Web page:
Informed English lawyers knew that Equity afforded protection to arrangements which safeguarded married women’s separate property rights. So did informed American lawyers. The great American commentator, James Kent, as if alert to the peril of misunderstanding in regard to the married woman’s status, immediately followed his own exposition of the common-law doctrines by an exposition of the equity doctrines under which the application of the former could be avoided, as far as the married woman’s property rights were concerned. But Blackstone did not see fit to provide this safeguard against a misunderstanding by dealing fully with Equity either in the section on husband and wife or anywhere else in the Commentaries. As a result, generations of men and women, untrained in law and equity, accepted Blackstone’s statement on husband and wife as the whole truth of the married woman’s status. In these circumstances it is not surprising that the statement became a main support, indeed the very basis, of a great fiction – the fiction that women were, historically, members of a subject sex – “civilly dead,” their very being suspended during marriage and their property, along with their bodies, placed under the dominion of their respective “lords” or “barons.”
In some measure the most demoralizing effects of Blackstone’s tyranny over lawyers and law were due to his laudation of the Common Law, his dislike if not contempt for Legislation, and the slight consideration he gave to Equity. To Blackstone the common law was a magnificent system of human justice, deserving all praise. There might be some blemishes in it but they were to be deemed slight. The Civil Law of Rome, with its provisions for the equality of husband and wife in the marriage partnership, was, in comparison with the English law, “a mild and rational system of laws,” scarcely deserving mention, in his opinion.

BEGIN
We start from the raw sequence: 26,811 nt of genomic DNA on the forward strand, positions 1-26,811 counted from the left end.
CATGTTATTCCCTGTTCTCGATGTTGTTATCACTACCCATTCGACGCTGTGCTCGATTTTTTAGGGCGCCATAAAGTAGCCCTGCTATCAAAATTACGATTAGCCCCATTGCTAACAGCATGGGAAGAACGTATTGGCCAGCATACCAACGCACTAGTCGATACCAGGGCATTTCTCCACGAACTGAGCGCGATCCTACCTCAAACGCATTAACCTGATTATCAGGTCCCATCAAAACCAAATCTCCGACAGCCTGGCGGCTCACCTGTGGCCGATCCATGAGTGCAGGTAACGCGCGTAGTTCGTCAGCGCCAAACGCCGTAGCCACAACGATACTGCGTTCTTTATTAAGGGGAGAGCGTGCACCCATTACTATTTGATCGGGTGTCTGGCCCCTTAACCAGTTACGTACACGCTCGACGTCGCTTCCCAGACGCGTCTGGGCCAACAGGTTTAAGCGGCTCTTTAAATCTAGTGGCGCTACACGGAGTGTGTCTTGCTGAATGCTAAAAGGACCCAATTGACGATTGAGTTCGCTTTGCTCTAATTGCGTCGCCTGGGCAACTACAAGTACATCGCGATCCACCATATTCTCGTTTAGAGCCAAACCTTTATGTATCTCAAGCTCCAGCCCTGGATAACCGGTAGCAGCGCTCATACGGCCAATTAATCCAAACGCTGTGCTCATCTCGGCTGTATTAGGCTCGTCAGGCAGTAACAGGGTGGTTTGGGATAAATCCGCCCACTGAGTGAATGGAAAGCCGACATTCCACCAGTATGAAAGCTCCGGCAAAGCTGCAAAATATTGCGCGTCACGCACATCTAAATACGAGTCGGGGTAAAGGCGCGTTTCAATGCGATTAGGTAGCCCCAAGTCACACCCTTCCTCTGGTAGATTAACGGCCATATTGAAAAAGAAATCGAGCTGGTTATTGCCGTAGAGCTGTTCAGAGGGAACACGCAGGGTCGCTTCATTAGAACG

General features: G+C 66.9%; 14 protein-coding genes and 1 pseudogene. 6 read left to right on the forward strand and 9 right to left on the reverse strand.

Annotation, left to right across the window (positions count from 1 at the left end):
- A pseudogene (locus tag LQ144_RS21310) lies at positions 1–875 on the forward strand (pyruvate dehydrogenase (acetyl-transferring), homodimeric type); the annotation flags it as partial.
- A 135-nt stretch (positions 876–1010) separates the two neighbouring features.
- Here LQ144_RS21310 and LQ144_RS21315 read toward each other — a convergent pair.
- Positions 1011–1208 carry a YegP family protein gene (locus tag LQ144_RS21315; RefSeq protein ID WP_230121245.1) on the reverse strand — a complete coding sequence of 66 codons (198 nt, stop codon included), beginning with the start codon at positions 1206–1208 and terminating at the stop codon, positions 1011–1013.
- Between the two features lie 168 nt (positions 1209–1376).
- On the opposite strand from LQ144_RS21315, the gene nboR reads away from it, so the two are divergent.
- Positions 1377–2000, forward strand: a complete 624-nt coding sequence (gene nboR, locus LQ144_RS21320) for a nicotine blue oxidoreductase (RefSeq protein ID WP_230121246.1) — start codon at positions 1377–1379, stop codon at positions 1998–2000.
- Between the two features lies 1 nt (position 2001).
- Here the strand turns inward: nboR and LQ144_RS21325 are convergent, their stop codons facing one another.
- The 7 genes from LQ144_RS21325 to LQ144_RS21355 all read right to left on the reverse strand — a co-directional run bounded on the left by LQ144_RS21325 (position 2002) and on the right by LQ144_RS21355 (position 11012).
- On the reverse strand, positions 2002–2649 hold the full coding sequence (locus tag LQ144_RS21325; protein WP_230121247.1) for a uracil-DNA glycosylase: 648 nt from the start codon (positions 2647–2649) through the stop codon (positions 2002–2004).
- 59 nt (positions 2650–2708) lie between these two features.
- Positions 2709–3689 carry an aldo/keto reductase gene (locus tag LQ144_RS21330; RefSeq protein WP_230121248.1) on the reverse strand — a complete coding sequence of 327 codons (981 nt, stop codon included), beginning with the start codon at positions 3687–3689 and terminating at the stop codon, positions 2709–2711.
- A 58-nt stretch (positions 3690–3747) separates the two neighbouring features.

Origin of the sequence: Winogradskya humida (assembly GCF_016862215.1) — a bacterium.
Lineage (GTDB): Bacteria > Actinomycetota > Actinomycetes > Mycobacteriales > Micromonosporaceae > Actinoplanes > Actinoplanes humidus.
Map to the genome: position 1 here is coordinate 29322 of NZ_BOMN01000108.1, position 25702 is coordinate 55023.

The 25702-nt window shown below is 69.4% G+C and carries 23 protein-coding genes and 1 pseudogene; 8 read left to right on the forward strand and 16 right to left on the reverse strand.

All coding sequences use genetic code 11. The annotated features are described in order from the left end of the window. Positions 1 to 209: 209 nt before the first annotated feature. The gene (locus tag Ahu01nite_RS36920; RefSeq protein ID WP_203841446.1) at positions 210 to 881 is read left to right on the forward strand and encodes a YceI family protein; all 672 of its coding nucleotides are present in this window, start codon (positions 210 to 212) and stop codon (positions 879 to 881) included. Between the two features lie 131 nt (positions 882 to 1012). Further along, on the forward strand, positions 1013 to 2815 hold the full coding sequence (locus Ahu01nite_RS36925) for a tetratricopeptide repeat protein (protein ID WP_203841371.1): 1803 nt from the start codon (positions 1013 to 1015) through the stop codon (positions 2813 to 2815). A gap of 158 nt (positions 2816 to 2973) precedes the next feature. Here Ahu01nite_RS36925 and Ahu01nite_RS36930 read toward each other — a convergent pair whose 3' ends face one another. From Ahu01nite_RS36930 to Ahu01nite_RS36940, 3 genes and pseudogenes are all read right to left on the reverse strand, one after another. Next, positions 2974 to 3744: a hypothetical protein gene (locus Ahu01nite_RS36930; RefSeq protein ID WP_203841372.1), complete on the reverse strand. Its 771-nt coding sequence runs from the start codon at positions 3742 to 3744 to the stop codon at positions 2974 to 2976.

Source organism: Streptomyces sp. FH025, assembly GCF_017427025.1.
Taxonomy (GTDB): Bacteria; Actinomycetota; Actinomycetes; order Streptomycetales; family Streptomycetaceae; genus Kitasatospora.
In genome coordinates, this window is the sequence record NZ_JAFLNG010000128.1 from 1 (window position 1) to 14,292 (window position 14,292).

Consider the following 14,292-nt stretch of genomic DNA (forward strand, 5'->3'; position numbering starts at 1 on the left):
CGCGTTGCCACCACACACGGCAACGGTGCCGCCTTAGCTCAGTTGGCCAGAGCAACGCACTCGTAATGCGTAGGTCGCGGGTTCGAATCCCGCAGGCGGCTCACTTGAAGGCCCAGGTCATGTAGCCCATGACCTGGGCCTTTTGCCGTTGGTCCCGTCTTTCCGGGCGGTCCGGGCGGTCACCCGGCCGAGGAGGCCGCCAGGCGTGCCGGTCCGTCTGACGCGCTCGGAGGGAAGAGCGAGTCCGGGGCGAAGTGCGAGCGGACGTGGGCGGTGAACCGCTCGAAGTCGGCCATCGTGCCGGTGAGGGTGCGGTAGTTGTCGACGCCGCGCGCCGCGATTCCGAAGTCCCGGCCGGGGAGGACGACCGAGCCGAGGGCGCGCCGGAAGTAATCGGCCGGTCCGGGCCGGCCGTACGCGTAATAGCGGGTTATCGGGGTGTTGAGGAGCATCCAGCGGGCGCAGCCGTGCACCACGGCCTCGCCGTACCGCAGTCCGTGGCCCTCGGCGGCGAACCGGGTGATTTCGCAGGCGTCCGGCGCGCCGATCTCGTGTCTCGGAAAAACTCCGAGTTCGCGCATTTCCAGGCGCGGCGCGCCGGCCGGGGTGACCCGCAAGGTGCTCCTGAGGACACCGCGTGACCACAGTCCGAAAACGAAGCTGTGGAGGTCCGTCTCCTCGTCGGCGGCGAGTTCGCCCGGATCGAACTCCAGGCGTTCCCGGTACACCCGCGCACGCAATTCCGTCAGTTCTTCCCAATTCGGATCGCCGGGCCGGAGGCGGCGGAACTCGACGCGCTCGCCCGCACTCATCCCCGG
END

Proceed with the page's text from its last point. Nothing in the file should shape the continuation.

Attempts to introduce the Roman law into England he ascribed largely to the efforts of “the monkish clergy (devoted to the will of a foreign primate),” the Pope at Rome. Although Blackstone confessed that it was far from his desire to derogate the study of the Roman law considered as “a collection of written reason,” he proposed to uphold English veneration of Alfred the Great and Edward as against Theodosius and Justinian – “the free constitution of Britain, as against the despotic monarchy of Rome and Byzantium.”
To the modification of the common law by legislation, Blackstone was openly hostile. He referred with scorn to the “rash and unexperienced workmen” who “have ventured to new-dress and refine, with all the rage of modern improvement.” Reformers who tried to improve the common law, he alleged, had frequently destroyed its symmetry, distorted its proportions and exchanged its “ majestic simplicity ... for specious embellishments and fantastic novelties.” Few of the legal problems of England could be laid at the door of the common law: “To say the truth, almost all the perplexed questions, almost all the niceties, intricacies, and delays (which have sometimes disgraced the English, as well as other courts of justice) owe their original not to the common law itself, but to innovations that have been made in it by acts of parliament . ‘ penned or corrected by men of none or very little judgment in law.”